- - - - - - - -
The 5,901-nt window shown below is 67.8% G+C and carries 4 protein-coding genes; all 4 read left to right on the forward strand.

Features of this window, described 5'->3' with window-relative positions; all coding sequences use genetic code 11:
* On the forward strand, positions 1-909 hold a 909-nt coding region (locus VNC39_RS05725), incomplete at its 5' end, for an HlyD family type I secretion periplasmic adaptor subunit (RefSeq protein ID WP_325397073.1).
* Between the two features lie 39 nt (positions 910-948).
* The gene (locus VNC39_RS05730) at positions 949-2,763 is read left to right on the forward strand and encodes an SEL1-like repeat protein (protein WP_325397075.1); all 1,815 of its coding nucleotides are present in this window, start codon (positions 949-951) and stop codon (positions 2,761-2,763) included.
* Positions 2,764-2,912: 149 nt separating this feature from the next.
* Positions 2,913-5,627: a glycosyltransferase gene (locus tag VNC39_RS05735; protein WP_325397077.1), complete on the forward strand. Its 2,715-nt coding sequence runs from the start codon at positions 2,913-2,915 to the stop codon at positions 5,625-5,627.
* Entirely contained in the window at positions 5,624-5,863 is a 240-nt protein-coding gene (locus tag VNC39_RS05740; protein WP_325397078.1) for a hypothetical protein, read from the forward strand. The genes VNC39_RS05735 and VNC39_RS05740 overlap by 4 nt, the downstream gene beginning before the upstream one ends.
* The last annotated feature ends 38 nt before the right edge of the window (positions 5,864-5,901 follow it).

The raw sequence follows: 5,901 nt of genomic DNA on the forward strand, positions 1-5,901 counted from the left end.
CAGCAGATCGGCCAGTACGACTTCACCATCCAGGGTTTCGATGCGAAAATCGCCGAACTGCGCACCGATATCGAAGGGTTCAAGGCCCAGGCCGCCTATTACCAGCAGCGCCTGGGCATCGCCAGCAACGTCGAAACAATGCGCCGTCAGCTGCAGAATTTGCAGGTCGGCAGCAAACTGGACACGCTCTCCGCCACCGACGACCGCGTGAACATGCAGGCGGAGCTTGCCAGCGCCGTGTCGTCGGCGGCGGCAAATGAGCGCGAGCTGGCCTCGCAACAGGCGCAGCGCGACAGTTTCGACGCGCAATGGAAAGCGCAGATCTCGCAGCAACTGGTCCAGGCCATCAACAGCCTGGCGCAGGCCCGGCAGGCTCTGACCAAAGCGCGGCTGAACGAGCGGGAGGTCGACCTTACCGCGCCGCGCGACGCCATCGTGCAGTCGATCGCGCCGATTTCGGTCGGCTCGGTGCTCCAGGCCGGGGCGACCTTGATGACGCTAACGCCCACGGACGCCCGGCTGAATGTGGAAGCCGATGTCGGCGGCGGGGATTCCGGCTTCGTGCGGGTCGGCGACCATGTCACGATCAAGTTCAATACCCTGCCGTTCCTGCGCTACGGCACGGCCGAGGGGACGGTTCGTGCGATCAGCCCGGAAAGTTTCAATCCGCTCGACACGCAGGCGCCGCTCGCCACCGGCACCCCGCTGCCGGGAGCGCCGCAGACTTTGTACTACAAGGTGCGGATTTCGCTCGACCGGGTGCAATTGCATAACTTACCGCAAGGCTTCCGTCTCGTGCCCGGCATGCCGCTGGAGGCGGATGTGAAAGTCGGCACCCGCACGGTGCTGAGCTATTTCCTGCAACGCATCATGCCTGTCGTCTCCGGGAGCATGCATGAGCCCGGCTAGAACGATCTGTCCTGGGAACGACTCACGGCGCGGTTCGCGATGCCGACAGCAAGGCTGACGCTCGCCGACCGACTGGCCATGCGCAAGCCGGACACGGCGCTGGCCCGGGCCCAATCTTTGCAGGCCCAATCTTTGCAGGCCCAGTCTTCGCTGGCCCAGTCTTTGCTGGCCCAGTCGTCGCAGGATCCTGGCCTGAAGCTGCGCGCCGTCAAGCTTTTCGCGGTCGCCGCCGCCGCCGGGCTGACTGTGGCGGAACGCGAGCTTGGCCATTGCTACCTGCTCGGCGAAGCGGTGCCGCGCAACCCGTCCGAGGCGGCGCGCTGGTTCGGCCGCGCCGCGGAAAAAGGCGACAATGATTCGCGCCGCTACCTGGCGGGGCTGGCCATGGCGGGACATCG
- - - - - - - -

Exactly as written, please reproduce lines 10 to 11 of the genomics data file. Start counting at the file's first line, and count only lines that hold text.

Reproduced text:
The raw sequence follows: 5,901 nt of genomic DNA on the forward strand, positions 1-5,901 counted from the left end.
CAGCAGATCGGCCAGTACGACTTCACCATCCAGGGTTTCGATGCGAAAATCGCCGAACTGCGCACCGATATCGAAGGGTTCAAGGCCCAGGCCGCCTATTACCAGCAGCGCCTGGGCATCGCCAGCAACGTCGAAACAATGCGCCGTCAGCTGCAGAATTTGCAGGTCGGCAGCAAACTGGACACGCTCTCCGCCACCGACGACCGCGTGAACATGCAGGCGGAGCTTGCCAGCGCCGTGTCGTCGGCGGCGGCAAATGAGCGCGAGCTGGCCTCGCAACAGGCGCAGCGCGACAGTTTCGACGCGCAATGGAAAGCGCAGATCTCGCAGCAACTGGTCCAGGCCATCAACAGCCTGGCGCAGGCCCGGCAGGCTCTGACCAAAGCGCGGCTGAACGAGCGGGAGGTCGACCTTACCGCGCCGCGCGACGCCATCGTGCAGTCGATCGCGCCGATTTCGGTCGGCTCGGTGCTCCAGGCCGGGGCGACCTTGATGACGCTAACGCCCACGGACGCCCGGCTGAATGTGGAAGCCGATGTCGGCGGCGGGGATTCCGGCTTCGTGCGGGTCGGCGACCATGTCACGATCAAGTTCAATACCCTGCCGTTCCTGCGCTACGGCACGGCCGAGGGGACGGTTCGTGCGATCAGCCCGGAAAGTTTCAATCCGCTCGACACGCAGGCGCCGCTCGCCACCGGCACCCCGCTGCCGGGAGCGCCGCAGACTTTGTACTACAAGGTGCGGATTTCGCTCGACCGGGTGCAATTGCATAACTTACCGCAAGGCTTCCGTCTCGTGCCCGGCATGCCGCTGGAGGCGGATGTGAAAGTCGGCACCCGCACGGTGCTGAGCTATTTCCTGCAACGCATCATGCCTGTCGTCTCCGGGAGCATGCATGAGCCCGGCTAGAACGATCTGTCCTGGGAACGACTCACGGCGCGGTTCGCGATGCCGACAGCAAGGCTGACGCTCGCCGACCGACTGGCCATGCGCAAGCCGGACACGGCGCTGGCCCGGGCCCAATCTTTGCAGGCCCAATCTTTGCAGGCCCAGTCTTCGCTGGCCCAGTCTTTGCTGGCCCAGTCGTCGCAGGATCCTGGCCTGAAGCTGCGCGCCGTCAAGCTTTTCGCGGTCGCCGCCGCCGCCGGGCTGACTGTGGCGGAACGCGAGCTTGGCCATTGCTACCTGCTCGGCGAAGCGGTGCCGCGCAACCCGTCCGAGGCGGCGCGCTGGTTCGGCCGCGCCGCGGAAAAAGGCGACAATGATTCGCGCCGCTACCTGGCGGGGCTGGCCATGGCGGGACATCG